Composer, pianist, considered the last of the great Portuguese romantics and simultaneously the initiator of modern music in Portugal, Óscar da Silva joined with enthusiasm the modernist trends, and new currents. He was recognized, in life, as a great composer and a brilliant performer, especially of Chopin and Schumann.
Oscar Courrège da Silva Araújo was born in Porto on Rua Costa Cabral, on April 21, 1870, and died on March 6, 1958, in Leca da Palmeira.
In 1881, begins its studies of music and composed his first piece, Hino Infantil, sung by a children's choir under his direction at the Palácio de Cristal. In 1884, start to attend the National Conservatory.
In 1891, he plays for the first time, as a pianist. The following year, wins a Rainha D. Amélia scholarship and travels to Germany, where he continues his studies at the Leipzig Conservatory. His master, one of the greatest pianists of all time, Clara Schumann, the German composer Robert Schumann’s widow, which boasts unparalleled Oscar da Silva ability to interpret the husband's compositions. In 1894, he returns to Leca, where he lives until 1921, at Rua do Moinho de Vento. Performs several tours in Europe and America, including his land of welcome. In 1896, gives the 1st recital at Leca’s Club, along with Virginia and Guilhermina Suggia, Carlos Dubini, Constance Atkinson and Frank Castro. In 1898, he returns to this club, giving new performances in 1900, 1902 and 1903.
In 1901 he composed the lyrical novel in two acts, Dona Mécia. Between 1909 and 1910, his parents died and Oscar leaves the house on Rua Moinho de Vento to live with a friend in the Lugar de Vila Franca, na Rua do Arnado, already missed. He’s influenced by the pain, caused by his mother's death, and in 1910, composes the Dolorosas, for piano. In 1915 creates and publishes, in book, Sonata Saudade - A journey, for violin and piano.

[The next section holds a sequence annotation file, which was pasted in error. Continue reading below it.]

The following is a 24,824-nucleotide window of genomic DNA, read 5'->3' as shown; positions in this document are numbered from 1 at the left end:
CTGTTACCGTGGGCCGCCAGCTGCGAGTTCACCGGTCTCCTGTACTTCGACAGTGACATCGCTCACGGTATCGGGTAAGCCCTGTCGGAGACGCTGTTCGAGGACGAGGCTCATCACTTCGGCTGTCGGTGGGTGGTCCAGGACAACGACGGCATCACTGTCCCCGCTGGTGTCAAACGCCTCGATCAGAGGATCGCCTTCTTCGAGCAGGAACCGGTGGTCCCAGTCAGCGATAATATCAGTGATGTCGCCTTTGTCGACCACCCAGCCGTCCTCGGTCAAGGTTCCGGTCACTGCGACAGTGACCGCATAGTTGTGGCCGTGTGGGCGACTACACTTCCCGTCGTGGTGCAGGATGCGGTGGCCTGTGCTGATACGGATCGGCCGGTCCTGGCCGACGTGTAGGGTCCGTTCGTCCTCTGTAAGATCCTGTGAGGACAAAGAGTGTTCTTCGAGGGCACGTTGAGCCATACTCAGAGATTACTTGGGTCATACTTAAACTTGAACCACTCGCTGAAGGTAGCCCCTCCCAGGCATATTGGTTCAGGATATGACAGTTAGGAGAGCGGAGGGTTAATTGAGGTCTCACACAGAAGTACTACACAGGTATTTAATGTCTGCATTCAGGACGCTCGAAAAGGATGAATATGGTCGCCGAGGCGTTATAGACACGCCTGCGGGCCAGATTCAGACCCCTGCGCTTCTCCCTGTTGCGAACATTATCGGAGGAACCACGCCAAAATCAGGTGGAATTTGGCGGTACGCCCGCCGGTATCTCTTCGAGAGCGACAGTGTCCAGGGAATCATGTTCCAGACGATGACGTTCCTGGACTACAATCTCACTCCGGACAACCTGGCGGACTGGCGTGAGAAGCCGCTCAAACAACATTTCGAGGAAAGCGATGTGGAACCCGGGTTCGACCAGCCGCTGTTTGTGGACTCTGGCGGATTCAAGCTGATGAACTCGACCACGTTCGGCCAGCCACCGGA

In 1930 he leaves to Brazil, where he remains about 20 years, only returning to Portugal accepting António Salazar invitation. In 1935, he sees much of his work published and receive the Ordem de Santiago e Espada. In 1940, he composed the hymn of the Porto’s city.
In 1954, Óscar da Silva returns to Leca da Palmeira, to stay in an old student’s house, D. Aurélia Marques da Silva with her husband, Dr. José Marques da Silva. In the same year, the Leca Club organizes a concert in his honor. The musicologist Rebelo Bonito gave a lecture and Ernestina da Silva Monteiro, Carlos Figueiredo, Henri Mouton, Maria Adelaide Diogo Freitas Gonçalves and thesinger Maria Fernanda Castro Correia participated on a concert, accompanied at the piano by Óscar da Silva himself.
In addition to the already mentioned, among his compositions are included the Marcha Triunfal do Centenário da Índia for band; symphonic poems like Alma Torturada e Marian; chamber music, such as Trio and Quartet; passages for piano, Images, Tarantella, Portuguese Pages; and Nostalgias, Sonata das Saudades, Queixumes e Dolorosas, the last one played in his funeral. Some scores of piano works of Oscar da Silva were issued by the prestigious Casa C. F. Peters, Leipzig.
He received the Colar da Ordem de S. Tiago, and Gold Medals and Artistic Merit of the City Council of Porto. After his death, he was the subject of several other honors and revivalist concerts. As well as a street with his name there is a Music School with his name, in Matosinhos.
In 2005, the City Council of Matosinhos edited a CD "Oscar da Silva - Saudade – Violino e Piano ", played by Fernando Laires (Piano) and Alfio Pignotti (violin). This sonata is part of the Portuguese historical context and aesthetic current intellectual movement generated in our country after 1910, designated "Saudosismo". The work premiered in Oporto, in 1915, at the Palácio de Cristal building - Gil Vicente Theatre - where Óscar da Silva and the Belgian violinist René Bohet were the interpreters. The sonata was inspired by the Canção X from Camões; “… Agora a saudade do passado / tormento puro, doce e magoado / que converter fazia furores / em magoadas lágrimas de amores”.